Paul is all in. And has a good eye.

Nathan from Utah, US

"Kick Me" Zone, I'd have to side with Baalke on this one. I, too, would take strength and experience over potential. What a cool move of improvement and perhaps the last this year for the now. The Jaguars are playing for the now. My Jags. Not next year, or in two years, or when this group or player improves. Now! Is this an accurate read on the state of the Jaguars? Go Jags!! DUUUVAL!!!

This has been (over)debated here a lot in recent days, sometimes curiously so. The Jaguars' kicker change this week, trading Riley Patterson to the Detroit Lions and signing Brandon McManus as a free agent, was pretty standard stuff by NFL standards: a proven kicker with a strong leg over a less-experienced kicker who has yet to fully establish himself in terms of reliability. Can it be interpreted as General Manager Trent Baalke and Head Coach Doug Pederson believing the team can win now? Perhaps. But mostly it was about trying to get the best player possible for the position.

Scott from Daytona Beach, FL

What. You're not supposed to read everyday???


Bradley from Sparks, NV

Would you trade Lloyd and Walker for Micah Parsons?

If you take salary out of the equation, yes I would. Dallas Cowboys linebacker Micah Parsons is in the early part of his prime and has shown himself in recent seasons to perhaps be a perennial All-Pro player.  Jaguars linebackers Devin Lloyd and Travon Walker have shown signs of being very good and have potential. But you take the sure thing over the projections.

Mike from Azores

Hey, John. Let's put the changes-at kicker-talk to rest with a few facts! It's been pointed out that last year, Patterson was statistically the more accurate kicker but his range was limited to maybe 52 or 53 yards. McManus was signed because he has the bigger, stronger leg yet. Last year he was 13 of 33 from 54 or longer (39.4%). In fact, over the last seven NFL seasons, Brandon McManus ranks 31st in accuracy on FGs from 54 or longer (min 5 attempts). Only Ryan Succop, Nick Folk and Dustin Hopkins have been worse. But to top it off, based on last year's numbers, McManus was the 28thout of 34 kickers who attempted more than 10 FGs from inside of 50 yards! So paying $2.5 million versus the less than $1 million that Patterson would make is a good move, why?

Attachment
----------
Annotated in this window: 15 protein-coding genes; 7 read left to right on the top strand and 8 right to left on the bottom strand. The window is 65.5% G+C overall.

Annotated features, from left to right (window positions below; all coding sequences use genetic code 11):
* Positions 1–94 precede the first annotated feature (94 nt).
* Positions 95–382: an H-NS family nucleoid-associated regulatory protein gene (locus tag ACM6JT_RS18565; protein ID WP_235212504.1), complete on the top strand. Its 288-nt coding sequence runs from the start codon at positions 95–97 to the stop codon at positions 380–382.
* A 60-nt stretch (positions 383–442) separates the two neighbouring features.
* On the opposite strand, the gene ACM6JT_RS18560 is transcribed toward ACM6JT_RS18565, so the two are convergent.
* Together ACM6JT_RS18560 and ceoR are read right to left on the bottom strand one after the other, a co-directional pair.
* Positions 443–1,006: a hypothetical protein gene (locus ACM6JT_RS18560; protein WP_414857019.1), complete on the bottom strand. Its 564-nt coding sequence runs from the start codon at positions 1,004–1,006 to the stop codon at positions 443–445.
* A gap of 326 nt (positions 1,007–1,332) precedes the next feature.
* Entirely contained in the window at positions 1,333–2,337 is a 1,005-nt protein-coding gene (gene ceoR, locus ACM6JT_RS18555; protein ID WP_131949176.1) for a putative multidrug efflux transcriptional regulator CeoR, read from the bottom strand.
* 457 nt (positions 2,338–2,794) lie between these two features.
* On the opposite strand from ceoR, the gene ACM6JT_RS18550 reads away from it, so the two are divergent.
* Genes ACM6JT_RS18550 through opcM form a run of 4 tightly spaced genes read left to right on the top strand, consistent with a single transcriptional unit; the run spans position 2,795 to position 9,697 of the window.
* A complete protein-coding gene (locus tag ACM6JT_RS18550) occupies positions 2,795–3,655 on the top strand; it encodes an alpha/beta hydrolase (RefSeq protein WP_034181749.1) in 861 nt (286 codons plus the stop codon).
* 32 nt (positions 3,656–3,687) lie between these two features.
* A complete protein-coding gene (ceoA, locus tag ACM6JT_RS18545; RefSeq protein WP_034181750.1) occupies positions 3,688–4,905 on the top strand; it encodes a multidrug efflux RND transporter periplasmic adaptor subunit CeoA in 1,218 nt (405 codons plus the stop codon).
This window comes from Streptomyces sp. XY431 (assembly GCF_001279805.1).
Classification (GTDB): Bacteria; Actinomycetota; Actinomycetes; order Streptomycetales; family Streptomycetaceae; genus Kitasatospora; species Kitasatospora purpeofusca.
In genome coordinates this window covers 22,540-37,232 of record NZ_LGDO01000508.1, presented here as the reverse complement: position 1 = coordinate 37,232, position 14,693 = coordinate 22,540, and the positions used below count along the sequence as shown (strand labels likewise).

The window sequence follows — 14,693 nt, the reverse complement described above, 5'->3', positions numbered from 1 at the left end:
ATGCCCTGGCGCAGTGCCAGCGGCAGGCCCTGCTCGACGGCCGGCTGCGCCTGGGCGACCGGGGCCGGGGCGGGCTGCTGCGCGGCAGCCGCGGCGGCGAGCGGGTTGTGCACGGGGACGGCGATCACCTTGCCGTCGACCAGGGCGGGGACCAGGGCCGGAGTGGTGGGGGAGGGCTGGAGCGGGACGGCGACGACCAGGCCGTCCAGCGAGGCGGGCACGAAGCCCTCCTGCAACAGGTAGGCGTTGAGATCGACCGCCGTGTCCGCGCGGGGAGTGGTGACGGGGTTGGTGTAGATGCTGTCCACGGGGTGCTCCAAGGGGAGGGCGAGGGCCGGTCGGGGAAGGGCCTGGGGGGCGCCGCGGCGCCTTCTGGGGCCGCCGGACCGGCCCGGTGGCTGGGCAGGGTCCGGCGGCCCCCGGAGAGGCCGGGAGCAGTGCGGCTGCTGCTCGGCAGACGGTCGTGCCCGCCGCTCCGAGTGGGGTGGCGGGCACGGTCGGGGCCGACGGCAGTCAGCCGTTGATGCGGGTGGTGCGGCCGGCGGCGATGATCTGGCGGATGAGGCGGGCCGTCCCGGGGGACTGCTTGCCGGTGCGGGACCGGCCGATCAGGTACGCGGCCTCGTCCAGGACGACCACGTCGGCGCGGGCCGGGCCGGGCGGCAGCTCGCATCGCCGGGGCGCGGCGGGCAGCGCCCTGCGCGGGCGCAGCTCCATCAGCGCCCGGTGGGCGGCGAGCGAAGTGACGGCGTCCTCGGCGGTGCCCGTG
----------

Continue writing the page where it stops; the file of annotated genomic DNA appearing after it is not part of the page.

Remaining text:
I don't pretend to have watched every kick McManus has attempted made in his NFL career. Or even last season. I have no plans to watch every kick he has attempted in his career. Or last season. I did watch every kick Patterson made last season. I like him very much and think he has a chance to be a good, consistent kicker. I never thought he had reached a point of fully gaining Pederson's trust to the extent that his roster spot moving forward was assured. Returning to McManus, Jaguars coaches have watched every kick McManus has attempted in his NFL career. And last season. They believe he's an upgrade. Hence, the move.

Sue from Omaha, NE

Hi, John. Thank you for your answer about how we will find a way to renew wide receiver Calvin Ridley's contract if he lives up to expectations. But in reading your answer, I'm thinking there are going to be tough decisions concerning other players with expiring contract next year, with the need to sign a long-term contract for quarterback Trevor Lawrence Is there a set formula the NFL uses each year to determine the increase in the salary cap? Thank you.

Yes. The salary cap is determined by dividing the percentages of selected league revenue – including media revenue and local revenue – by 32. The league's Collective Bargaining Agreement currently calls for 48 percent of that selected revenue to be shared with the players.

J. Hooks from Orange Park, FL

I get the kickoff rule and player safety blah blah, but the 25-yard line?! In this day and age. kickers are making 50-plus-yard field goals. In this pass-happy new era of the NFL, it basically means all a team has to do is gain 25 yards in one possession. That's super easy for most teams with an adequate wide receiver tandem. I think they overshot the yard-line mark on this rule. Do you foresee a newer focus on defense for teams moving forward bringing balance to the force?